2009 WSOP: Baker Seizes Lead in LHE #38
Day 1 of Event #38, $2,000 Limit Hold’em attracted a field of 446 players on Friday afternoon, with notables such as Eric Froehlich, Todd Witteles, Maria Ho, Barry Greenstein, Berry Johnston, Brock Parker, John Phan, Matt Hawrilenko, Jan von Halle, and Shannon Elizabeth among those in attendance. When the last of ten levels of play were finished however, it would be veteran professional David Baker of Katy, Texas who finished the day with 72,100 to become the chip leader heading into Day 2.
With the players starting at 6,000 in chips and blinds at 25/50, some players took their time to enter the tournament area and take their seats, as many tables were only half-full when action got underway. Marc Naalden, Noah Boeken, and Erick Lindgren all started the day at the same table, while Marcel Luske and Ivo Donev were seated at another tough table. Teddy “Iceman” Monroe was one of the players who showed up a bit late, about halfway through the first level. One of his first hands didn't go so well for the Iceman, when his pocket aces ran into a flopped full house to melt away some of his stack. He still had some chips to work with, unlike the player who had already departed the tournament area in Level 2, his tournament lasting less than two hours.
With registration closed after the end of Level 2, Alex Kravchenko, Phil Ivey, Andy Black, Shawn Buchanan, Daniel Negreanu and Greg Mueller were among the late registrants taking their seats in Level 3 as the blinds went up to 50/100. As the blinds increased, so did the anguish players expressed at playing limit hold'em. Dragan Galic related a story about how his pocket aces were cracked by K-10 when another king appeared on the turn, followed by a ten on the river. “This is the last limit event I play in the US,” Galic sighed. Some other players who felt the same way as they trudged their way out of the tournament room included David Plastik, Sam Grizzle, Vitaly Lunkin, and Shannon Elizabeth.
As the dinner break approached for the remaining players at the end of Level 6, Daniel Negreanu appeared to be the unofficial chip leader as he was hovering near 30,000. Despite his standard late appearance at his seat, Phil Hellmuth chipped up to almost 20,000. Pam Brunson, Victor Ramdin, and Phil Ivey all got an early start on their dinners, as they joined the growing list of eliminations before the dinner break.
When the players returned from break, David Sands and John Monnette traded the chip lead as both passed the 30,000-chip mark. Teddy Monroe warned Sands: “You have too many chips. You're messing with the number-one live limit player in the world.” Sands didn't appear fazed as he eliminated another player to move to 38,000 in chips. Daniel Negreanu was also at the same table as Sands and was second in chips, confident enough in his abilities to not give Sands a warning.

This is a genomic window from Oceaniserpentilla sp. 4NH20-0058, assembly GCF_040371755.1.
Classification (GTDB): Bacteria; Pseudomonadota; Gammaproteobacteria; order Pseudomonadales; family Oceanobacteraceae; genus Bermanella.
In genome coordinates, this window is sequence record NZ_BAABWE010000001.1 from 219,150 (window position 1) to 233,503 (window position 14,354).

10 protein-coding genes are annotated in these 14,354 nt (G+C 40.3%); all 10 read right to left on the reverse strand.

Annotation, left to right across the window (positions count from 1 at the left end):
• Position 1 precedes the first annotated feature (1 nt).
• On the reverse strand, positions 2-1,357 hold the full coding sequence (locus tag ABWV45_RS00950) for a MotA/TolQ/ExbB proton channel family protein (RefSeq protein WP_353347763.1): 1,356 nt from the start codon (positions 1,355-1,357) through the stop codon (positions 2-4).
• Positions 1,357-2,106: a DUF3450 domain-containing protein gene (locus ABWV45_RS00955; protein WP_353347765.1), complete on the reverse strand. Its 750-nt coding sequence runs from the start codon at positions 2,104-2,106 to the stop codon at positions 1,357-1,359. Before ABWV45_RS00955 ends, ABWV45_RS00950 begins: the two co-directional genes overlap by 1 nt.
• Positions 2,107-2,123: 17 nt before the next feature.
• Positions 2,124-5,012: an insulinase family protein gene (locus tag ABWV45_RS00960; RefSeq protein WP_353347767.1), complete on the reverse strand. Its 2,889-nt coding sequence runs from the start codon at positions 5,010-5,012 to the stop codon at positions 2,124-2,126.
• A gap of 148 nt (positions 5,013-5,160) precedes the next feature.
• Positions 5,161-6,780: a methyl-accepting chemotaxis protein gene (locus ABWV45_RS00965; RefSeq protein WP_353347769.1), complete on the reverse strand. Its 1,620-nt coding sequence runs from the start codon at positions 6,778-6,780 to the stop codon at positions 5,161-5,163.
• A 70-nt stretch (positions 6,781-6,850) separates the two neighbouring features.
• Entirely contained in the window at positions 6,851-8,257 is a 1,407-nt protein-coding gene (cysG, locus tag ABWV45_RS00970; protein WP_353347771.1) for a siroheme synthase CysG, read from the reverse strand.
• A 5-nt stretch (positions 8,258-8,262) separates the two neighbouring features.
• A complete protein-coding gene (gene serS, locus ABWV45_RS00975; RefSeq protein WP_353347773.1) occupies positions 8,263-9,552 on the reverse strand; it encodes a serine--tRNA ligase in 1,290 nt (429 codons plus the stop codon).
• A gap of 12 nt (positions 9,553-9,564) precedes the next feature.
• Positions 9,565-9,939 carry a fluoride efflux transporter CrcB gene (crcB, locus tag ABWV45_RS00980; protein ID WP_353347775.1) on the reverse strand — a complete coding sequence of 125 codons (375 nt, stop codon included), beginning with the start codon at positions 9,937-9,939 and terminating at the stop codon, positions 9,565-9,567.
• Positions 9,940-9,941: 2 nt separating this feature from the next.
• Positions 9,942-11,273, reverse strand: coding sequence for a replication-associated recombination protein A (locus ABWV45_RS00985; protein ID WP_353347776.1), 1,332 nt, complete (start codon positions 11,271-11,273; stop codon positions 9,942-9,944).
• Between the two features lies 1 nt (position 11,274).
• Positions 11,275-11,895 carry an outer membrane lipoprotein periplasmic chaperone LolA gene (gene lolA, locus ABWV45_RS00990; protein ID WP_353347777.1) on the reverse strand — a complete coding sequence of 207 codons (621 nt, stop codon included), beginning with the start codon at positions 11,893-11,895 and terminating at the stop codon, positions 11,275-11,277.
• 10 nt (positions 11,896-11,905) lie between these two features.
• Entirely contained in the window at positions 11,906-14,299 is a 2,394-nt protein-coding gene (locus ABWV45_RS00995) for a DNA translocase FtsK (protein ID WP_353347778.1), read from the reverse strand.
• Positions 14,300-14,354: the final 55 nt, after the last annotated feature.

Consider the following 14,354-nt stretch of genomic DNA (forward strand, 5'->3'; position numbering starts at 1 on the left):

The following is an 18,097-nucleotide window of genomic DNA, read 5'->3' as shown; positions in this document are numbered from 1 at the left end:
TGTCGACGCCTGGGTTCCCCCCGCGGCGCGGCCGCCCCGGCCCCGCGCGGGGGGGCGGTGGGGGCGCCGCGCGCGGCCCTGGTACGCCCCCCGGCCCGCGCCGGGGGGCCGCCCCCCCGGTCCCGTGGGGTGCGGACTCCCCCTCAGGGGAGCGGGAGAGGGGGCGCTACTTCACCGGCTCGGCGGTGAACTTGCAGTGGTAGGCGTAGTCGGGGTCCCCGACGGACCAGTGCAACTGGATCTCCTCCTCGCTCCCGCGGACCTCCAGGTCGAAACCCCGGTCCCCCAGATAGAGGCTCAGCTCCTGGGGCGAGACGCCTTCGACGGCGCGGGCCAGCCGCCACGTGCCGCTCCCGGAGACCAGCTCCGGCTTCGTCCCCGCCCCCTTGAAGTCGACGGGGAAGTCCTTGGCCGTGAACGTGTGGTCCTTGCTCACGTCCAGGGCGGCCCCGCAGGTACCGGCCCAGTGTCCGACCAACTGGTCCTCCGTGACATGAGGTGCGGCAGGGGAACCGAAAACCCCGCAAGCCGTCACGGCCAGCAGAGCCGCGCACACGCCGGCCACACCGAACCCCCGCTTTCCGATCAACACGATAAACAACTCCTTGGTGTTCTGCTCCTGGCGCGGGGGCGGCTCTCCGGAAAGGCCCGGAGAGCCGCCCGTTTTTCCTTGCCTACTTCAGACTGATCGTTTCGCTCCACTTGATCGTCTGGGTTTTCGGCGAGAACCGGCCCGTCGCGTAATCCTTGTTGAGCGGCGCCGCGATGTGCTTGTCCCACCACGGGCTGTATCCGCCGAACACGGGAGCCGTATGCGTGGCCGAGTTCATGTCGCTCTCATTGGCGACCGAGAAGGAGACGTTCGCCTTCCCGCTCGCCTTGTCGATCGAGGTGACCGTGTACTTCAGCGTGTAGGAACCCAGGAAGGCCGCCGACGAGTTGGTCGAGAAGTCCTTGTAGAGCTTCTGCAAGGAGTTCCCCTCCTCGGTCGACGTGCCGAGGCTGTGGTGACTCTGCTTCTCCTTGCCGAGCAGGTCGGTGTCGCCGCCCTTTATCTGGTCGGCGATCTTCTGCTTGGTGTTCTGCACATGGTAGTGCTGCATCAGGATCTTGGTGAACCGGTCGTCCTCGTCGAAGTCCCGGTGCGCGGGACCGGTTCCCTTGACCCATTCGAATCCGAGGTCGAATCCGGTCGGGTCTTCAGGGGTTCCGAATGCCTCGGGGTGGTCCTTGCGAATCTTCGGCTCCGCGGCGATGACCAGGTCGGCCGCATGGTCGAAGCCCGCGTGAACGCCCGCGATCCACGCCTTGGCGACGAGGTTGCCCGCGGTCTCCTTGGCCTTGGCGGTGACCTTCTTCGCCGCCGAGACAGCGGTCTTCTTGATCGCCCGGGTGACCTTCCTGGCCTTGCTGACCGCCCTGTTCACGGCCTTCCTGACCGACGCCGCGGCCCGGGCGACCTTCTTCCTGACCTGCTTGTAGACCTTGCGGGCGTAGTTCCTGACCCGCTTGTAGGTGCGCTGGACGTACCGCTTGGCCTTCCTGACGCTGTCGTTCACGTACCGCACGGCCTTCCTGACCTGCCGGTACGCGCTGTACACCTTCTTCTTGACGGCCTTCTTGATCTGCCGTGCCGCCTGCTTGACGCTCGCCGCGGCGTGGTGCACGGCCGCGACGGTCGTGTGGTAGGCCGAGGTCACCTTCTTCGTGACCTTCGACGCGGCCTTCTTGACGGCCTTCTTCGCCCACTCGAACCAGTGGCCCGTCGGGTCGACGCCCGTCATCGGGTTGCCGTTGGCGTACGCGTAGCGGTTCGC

The remaining 176 players went on their final break of the day at the end of Level 8, but several players emerged to take their turns atop the leaderboard. Mikhail Tulchinskiy passed 40,000 in chips, then Soheil Shamseddin surpassed Tulchinskiy to take the lead. Then Tommy Hang was spotted with a stack of 50,000 towards the end of Level 9 to take the lead.
Level 10 left Henning Granstad, Matt Hawrilenko, and Mickey Seagle without any chips. Teddy “Iceman” Monroe would join them on the final hand of play after his J-8 went up against two players each holding A-8. The case eight appeared on the board, but no jack was forthcoming and Monroe was off to find another game.
The remaining 107 players bagged their chips and it would be David Baker holding the biggest bag, as he finished with 72,100 to become the Day 1 leader. Tommy Hang (58,000), Soheil Shamseddin (51,000), Marc Naalden (39,600), Rafe Furst (37,100), and John Monnette (32,100) are all in the upper half of the field when play resumes at 2pm Saturday afternoon. Maria Ho, Phil Hellmuth, Daniel Negreanu, Greg Mueller, John Parker, and Shannon Shorr also return for Day 2 with below-average stacks, all hoping to get into contention to make the money, as only 45 players will come out ahead on their $2,000 investment.
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